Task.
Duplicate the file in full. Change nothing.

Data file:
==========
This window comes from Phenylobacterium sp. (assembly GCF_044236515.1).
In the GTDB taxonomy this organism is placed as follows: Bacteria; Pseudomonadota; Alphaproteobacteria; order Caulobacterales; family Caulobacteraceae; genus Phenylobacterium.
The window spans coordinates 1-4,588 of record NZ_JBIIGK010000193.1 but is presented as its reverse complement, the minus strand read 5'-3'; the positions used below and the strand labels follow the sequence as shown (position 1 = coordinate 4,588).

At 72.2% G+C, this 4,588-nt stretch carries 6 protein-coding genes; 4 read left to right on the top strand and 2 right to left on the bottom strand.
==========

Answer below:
This window comes from Phenylobacterium sp. (assembly GCF_044236515.1).
In the GTDB taxonomy this organism is placed as follows: Bacteria; Pseudomonadota; Alphaproteobacteria; order Caulobacterales; family Caulobacteraceae; genus Phenylobacterium.
The window spans coordinates 1-4,588 of record NZ_JBIIGK010000193.1 but is presented as its reverse complement, the minus strand read 5'-3'; the positions used below and the strand labels follow the sequence as shown (position 1 = coordinate 4,588).

At 72.2% G+C, this 4,588-nt stretch carries 6 protein-coding genes; 4 read left to right on the top strand and 2 right to left on the bottom strand.